Top artificial intelligence trends for 2020
Top AI trends for 2020 are increased automation to extend traditional RPA, deeper explainable AI with more natural language capacity, and better chips for AI on the edge.
The AI trends 2020 landscape will be dominated by increasing automation, more explainable AI and natural language capabilities, better AI chips for AI on the edge, and more pairing of human workers with bots and other AI tools.
AI trends 2020: increased automation
In 2020, more organizations across many vertical industries will start automating their back-end processes with robotic process automation (RPA), or, if they are already using automation, increase the number of processes to automate.
RPA is 'one of the areas where we are seeing the greatest amount of growth', said Mark Broome, chief data officer at Project Management Institute (PMI), a global nonprofit professional membership association for the project management profession.
Citing a PMI report from summer 2019 that compiled survey data from 551 project managers, Broome said that now, some 21% of surveyed organizations have been affected by RPA. About 62% of those organizations expect RPA will have a moderate or high impact over the next few years.
RPA is an older technology, organizations have used RPA for decades. It's starting to take off now, Broome said, partially because many enterprises are becoming aware of the technology.
'It takes a long time for technologies to take hold, and it takes a while for people to even get trained on the technology', he said.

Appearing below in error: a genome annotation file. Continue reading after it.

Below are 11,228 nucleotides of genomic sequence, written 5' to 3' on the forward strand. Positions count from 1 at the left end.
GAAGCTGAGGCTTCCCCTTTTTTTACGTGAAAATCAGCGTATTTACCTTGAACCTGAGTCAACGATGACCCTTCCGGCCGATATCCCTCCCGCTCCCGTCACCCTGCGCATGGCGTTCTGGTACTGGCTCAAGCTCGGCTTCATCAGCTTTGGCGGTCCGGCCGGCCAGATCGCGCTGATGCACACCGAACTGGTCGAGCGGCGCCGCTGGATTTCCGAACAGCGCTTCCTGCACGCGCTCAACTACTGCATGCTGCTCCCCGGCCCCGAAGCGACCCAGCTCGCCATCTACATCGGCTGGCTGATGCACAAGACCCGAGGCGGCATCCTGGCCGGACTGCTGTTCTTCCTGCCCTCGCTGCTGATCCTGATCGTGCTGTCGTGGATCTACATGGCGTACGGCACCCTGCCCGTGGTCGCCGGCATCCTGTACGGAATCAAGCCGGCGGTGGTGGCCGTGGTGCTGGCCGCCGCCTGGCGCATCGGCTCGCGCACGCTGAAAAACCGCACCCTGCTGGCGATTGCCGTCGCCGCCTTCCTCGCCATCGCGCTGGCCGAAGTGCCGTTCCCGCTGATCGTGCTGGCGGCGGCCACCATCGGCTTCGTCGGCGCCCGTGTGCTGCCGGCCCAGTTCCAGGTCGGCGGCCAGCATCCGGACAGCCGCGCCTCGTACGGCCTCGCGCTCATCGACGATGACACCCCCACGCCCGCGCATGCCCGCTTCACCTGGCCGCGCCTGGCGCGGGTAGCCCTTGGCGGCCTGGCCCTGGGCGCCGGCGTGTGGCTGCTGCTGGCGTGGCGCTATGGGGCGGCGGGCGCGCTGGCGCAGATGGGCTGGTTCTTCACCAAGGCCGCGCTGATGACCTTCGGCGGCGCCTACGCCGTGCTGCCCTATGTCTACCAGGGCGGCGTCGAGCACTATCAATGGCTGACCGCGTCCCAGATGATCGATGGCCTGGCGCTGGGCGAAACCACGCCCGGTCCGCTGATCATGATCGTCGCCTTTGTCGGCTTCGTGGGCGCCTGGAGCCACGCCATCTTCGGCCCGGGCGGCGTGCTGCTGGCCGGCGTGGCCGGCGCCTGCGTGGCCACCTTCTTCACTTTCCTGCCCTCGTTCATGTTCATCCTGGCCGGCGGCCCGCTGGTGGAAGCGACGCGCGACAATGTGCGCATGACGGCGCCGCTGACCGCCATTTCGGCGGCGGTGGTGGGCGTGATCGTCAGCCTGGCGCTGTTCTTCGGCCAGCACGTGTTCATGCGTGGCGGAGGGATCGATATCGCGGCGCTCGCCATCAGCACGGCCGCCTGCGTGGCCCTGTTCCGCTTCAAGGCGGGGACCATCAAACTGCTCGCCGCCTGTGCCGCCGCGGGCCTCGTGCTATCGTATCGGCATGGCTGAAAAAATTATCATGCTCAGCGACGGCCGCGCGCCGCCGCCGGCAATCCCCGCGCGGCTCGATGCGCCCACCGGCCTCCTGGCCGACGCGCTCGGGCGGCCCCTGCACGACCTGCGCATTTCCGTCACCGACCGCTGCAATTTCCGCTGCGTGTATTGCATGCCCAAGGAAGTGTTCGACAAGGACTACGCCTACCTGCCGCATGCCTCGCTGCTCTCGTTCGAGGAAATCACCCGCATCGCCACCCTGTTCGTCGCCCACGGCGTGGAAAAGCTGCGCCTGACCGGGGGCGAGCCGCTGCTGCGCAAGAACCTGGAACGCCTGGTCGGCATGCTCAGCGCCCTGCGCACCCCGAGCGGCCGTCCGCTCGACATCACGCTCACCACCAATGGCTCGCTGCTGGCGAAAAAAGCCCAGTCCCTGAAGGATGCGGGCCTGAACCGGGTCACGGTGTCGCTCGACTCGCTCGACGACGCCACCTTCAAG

Moreover, RPA is becoming more sophisticated, Broome said. Intelligent RPA or simply intelligent process automation (IPA), RPA infused with machine learning, is becoming popular, with major vendors such as Automation Anywhere and UiPath often touting their intelligent RPA products. With APIs and built-in capabilities, IPA enables users to more quickly and easily scale up their automation use cases or carry out more sophisticated tasks, such as automatically detecting objects on a screen, using technologies like optical character recognition (OCR) and natural language processing (NLP).
Sheldon Fernandez, CEO of DarwinAI, an AI vendor focused on explainable AI, agreed that RPA platforms are becoming more sophisticated. More enterprises will start using RPA and IPA over the next few years, he said, but it will happen slowly.
AI trends 2020: push toward explainable AI
Even as AI and RPA become more sophisticated, there will be a bigger move toward more explainable AI.
'You will see quite a bit of attention and technical work being done in the area of explainability across a number of verticals', Fernandez said.
Users can expect two sets of effort behind explainable AI. First, vendors will make AI models more explainable for data scientists and technical users. Eventually, they will make models explainable to business users.
Likely, technology vendors will move more to address problems of data bias as well, and to maintain more ethical AI practices.